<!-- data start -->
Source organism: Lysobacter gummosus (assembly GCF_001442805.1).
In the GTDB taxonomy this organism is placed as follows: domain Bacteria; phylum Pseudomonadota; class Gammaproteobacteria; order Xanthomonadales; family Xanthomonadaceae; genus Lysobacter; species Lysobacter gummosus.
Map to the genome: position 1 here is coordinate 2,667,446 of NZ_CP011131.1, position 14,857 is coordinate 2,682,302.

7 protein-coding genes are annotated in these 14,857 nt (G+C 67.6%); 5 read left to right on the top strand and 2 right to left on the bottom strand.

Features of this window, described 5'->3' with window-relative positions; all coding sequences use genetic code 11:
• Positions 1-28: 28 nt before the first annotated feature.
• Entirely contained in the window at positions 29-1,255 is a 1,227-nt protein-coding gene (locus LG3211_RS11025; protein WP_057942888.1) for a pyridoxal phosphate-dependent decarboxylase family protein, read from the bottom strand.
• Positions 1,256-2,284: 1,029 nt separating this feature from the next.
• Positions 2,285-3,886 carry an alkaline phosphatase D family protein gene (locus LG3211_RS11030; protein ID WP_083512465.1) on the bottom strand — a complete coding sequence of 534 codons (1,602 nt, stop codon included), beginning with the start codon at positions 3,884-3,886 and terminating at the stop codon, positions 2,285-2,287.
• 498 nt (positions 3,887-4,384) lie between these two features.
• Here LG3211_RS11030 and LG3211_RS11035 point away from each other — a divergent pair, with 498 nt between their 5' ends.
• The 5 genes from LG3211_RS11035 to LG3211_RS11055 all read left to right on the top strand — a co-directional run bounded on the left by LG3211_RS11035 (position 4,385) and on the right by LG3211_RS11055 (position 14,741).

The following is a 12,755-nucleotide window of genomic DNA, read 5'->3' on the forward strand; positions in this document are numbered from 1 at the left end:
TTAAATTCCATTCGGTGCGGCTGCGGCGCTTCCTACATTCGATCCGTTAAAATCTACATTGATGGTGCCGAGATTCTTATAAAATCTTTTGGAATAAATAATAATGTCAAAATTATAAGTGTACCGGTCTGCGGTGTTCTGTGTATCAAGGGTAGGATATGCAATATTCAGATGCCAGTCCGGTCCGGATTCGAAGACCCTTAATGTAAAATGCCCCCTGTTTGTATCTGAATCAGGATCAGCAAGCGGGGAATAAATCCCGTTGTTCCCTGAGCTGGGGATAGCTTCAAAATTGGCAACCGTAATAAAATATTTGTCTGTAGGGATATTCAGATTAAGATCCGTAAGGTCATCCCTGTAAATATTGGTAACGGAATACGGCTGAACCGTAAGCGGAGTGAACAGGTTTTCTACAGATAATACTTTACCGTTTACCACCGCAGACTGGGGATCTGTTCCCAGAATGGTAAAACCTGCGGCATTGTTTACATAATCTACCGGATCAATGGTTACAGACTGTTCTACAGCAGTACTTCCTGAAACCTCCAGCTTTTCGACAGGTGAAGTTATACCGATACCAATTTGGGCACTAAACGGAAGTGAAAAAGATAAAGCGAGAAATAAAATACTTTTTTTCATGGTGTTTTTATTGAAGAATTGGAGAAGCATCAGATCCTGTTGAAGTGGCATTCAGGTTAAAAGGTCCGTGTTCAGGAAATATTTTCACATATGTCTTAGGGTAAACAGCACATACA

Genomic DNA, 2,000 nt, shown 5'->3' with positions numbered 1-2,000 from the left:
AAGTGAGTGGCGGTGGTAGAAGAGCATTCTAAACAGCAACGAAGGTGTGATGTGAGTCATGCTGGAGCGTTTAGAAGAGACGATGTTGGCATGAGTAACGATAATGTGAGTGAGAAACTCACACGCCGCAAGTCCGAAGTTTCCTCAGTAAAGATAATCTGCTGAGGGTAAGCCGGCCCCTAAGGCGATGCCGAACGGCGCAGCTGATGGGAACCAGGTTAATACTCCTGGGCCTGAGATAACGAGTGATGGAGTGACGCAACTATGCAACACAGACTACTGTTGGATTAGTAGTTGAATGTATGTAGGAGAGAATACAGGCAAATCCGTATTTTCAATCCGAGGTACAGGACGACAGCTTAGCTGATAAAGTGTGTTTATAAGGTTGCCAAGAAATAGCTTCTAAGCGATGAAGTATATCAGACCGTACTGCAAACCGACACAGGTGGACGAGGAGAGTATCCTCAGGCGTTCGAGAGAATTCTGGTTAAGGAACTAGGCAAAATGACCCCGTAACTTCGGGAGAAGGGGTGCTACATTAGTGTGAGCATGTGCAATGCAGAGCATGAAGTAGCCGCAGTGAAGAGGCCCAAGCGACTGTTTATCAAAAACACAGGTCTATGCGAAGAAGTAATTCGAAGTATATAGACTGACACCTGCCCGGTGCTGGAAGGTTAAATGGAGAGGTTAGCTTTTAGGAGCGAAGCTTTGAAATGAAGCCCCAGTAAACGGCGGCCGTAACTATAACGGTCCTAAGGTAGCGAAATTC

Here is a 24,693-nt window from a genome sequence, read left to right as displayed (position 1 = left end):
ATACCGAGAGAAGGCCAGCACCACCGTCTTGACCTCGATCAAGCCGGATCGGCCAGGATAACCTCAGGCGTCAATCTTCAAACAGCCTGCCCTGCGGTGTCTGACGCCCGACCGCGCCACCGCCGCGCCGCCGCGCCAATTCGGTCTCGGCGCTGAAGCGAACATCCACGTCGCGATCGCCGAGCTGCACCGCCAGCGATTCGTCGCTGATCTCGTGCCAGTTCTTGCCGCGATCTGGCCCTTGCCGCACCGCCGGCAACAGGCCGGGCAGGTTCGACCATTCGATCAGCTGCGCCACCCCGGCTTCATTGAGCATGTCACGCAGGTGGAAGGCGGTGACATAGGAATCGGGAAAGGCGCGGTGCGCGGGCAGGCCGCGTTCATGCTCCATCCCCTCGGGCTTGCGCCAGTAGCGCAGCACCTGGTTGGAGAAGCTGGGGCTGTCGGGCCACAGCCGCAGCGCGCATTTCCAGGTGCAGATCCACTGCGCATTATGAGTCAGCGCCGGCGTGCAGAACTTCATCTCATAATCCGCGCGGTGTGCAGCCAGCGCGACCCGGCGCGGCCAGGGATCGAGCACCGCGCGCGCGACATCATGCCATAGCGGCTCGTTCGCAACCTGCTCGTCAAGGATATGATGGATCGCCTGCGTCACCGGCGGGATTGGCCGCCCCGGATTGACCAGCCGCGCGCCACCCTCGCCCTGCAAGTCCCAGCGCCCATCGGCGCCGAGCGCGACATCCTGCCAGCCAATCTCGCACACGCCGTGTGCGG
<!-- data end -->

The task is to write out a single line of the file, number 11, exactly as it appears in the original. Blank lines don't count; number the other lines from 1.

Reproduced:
• Here LG3211_RS11030 and LG3211_RS11035 point away from each other — a divergent pair, with 498 nt between their 5' ends.